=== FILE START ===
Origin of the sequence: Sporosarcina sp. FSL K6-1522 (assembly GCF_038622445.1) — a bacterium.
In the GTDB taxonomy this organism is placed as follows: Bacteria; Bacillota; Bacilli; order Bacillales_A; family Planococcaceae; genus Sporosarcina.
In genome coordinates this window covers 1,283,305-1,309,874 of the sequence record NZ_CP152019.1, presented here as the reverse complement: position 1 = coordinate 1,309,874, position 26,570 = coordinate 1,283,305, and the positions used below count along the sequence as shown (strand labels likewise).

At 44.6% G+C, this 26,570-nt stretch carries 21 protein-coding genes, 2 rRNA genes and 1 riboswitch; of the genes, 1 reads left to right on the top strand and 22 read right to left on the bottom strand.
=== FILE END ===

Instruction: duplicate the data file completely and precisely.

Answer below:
Origin of the sequence: Sporosarcina sp. FSL K6-1522 (assembly GCF_038622445.1) — a bacterium.
In the GTDB taxonomy this organism is placed as follows: Bacteria; Bacillota; Bacilli; order Bacillales_A; family Planococcaceae; genus Sporosarcina.
In genome coordinates this window covers 1,283,305-1,309,874 of the sequence record NZ_CP152019.1, presented here as the reverse complement: position 1 = coordinate 1,309,874, position 26,570 = coordinate 1,283,305, and the positions used below count along the sequence as shown (strand labels likewise).

At 44.6% G+C, this 26,570-nt stretch carries 21 protein-coding genes, 2 rRNA genes and 1 riboswitch; of the genes, 1 reads left to right on the top strand and 22 read right to left on the bottom strand.